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Vol. 85. Issue 3.
Pages 379-387 (May - June 2019)
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Vol. 85. Issue 3.
Pages 379-387 (May - June 2019)
Review article
DOI: 10.1016/j.bjorl.2019.01.010
Open Access
LwPTL: a novel classification for upper airway collapse in sleep endoscopies
LwPTL: uma nova classificação para o colapso das vias aéreas superiores em endoscopias do sono
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Ahmed Elsobkia,
Corresponding author
ahmedelsobkyorl@gmail.com

Corresponding author.
, Michel Burihan Cahalib, Mohamed Kahwagia
a University Mansoura, Department of Otorhinolaryngology, Mansoura, Egypt
b Universidade de São Paulo (USP), Hospital das Clínicas, Departamento de Otorrinolaringologia, São Paulo, SP, Brazil
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Tables (6)
Table 1. The LwPTL classification for DISE.
Table 2. Statistical analysis of the difference in Apnea–Hypopnea Index (AHI) and Body Mass Index (BMI) between patients with multilevel collapse and those with single level of collapse.
Table 3. Statistical analysis of the difference in Apnea–Hypopnea Index (AHI) and Body Mass Index (BMI) between patients with LH (lateral wall collapse at the Hypopharynx) and those without LH.
Table 4. Statistical analysis of the difference in Apnea–Hypopnea Index (AHI) and Body Mass Index (BMI) between patients with PHL (High Palatal Collapse) and those without PHL.
Table 5. Statistical analysis of the difference in Apnea–Hypopnea Index (AHI) and Body Mass Index (BMI) between patients with circular collapse and those without circular collapse.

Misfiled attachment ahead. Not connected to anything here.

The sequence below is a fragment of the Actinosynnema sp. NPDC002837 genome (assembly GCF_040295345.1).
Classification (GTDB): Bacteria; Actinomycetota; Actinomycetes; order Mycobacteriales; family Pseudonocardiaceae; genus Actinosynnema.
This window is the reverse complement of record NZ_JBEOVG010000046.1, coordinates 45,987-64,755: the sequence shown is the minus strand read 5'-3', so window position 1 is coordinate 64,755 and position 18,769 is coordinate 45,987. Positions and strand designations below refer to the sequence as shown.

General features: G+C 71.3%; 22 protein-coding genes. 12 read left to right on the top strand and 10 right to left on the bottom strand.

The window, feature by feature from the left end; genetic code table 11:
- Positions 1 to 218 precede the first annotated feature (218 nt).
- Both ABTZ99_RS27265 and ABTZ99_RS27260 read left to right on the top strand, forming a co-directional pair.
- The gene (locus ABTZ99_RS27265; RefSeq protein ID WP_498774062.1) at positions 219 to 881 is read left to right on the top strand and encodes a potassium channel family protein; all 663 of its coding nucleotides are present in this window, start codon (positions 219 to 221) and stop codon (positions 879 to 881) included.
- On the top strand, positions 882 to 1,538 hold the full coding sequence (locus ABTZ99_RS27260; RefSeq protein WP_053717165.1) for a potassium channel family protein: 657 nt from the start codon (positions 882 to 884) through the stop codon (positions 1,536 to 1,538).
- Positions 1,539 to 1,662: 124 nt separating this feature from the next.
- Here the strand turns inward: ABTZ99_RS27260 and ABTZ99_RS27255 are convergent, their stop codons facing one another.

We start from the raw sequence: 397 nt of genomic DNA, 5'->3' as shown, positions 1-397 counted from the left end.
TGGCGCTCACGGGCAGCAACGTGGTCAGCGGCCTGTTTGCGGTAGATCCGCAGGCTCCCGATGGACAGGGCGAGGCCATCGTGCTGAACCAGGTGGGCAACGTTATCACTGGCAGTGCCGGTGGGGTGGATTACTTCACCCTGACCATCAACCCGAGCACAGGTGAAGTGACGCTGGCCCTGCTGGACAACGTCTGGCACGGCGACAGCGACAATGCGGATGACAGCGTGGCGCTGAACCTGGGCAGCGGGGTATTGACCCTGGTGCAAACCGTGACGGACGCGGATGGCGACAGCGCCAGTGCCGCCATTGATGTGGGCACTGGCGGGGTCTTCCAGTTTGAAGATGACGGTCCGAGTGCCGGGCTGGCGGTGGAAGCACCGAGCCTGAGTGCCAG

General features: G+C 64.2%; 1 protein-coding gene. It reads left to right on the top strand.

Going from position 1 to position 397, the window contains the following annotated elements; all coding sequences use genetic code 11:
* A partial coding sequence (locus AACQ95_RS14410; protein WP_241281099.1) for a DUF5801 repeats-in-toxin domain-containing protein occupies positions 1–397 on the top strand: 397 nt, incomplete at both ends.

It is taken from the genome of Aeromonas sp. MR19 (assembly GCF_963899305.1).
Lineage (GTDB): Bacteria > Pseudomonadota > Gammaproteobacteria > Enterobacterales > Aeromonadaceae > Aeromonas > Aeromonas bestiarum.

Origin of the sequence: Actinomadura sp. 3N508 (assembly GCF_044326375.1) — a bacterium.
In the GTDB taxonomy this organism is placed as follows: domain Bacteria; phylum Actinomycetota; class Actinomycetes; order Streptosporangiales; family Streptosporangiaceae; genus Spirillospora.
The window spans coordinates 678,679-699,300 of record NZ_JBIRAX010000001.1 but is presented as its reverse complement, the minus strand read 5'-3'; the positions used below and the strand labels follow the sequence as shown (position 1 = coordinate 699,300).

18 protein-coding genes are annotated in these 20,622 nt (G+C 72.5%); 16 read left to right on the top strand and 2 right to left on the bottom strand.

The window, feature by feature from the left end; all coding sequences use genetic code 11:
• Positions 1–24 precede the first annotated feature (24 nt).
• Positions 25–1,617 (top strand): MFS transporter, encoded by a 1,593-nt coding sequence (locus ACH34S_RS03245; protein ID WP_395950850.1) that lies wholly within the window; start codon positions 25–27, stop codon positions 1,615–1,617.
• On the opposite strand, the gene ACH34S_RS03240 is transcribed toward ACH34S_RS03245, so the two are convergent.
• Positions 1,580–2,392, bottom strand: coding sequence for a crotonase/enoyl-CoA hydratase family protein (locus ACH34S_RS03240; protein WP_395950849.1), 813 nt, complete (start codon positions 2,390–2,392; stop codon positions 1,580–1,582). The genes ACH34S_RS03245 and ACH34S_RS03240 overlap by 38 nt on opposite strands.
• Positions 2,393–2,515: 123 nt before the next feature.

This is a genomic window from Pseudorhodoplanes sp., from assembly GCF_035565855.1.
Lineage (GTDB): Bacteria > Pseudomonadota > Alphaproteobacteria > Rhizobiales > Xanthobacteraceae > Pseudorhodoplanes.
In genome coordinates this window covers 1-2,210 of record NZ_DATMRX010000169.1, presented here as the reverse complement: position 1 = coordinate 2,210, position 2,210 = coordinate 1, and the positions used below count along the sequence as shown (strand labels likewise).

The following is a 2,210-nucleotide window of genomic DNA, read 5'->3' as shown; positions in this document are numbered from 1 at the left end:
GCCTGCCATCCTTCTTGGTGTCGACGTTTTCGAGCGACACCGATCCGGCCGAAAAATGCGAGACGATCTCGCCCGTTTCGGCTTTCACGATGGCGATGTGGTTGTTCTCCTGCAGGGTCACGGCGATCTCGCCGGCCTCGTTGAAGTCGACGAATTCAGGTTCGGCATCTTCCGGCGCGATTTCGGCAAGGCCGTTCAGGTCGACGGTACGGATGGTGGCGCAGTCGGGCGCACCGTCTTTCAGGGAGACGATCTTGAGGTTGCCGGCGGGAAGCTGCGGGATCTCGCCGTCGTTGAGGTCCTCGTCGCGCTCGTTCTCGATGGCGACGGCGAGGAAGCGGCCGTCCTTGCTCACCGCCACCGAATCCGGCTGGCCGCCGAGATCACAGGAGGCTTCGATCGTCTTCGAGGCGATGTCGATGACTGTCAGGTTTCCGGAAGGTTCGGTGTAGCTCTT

Table 6. Statistical analysis of the difference in Apnea–Hypopnea Index (AHI) and Body Mass Index (BMI) between patients with hypopharyngeal collapse (LH, Lateral Hypopharyngeal wall; TH, High Tongue base; TL, Low Tongue base; L, Larynx), and those without hypopharyngeal collapse.
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Abstract
Introduction

There is no consensus on a single classification system for the obstructive findings in drug-induced sleep endoscopy. Previous classification systems have neglected to address the upper retropalatal obstruction, the segmental division of the lateral pharyngeal wall and the primary or secondary nature of laryngeal collapse.

Objective

To propose, illustrate and evaluate a more comprehensive and yet simple classification for drug-induced sleep endoscopy findings.

Methods

Cross sectional study in a tertiary sleep surgery unit. A total of 30 patients with obstructive sleep apnea underwent drug-induced sleep endoscopy according to a new classification system called LwPTL, and its findings were analyzed according to obstructive sleep apnea severity and body mass index. LwPTL incorporates the description of upper retropalatal collapse, distinguishes the lateral pharyngeal wall collapse into three levels and clarify when laryngeal collapses are primary or secondary.

Results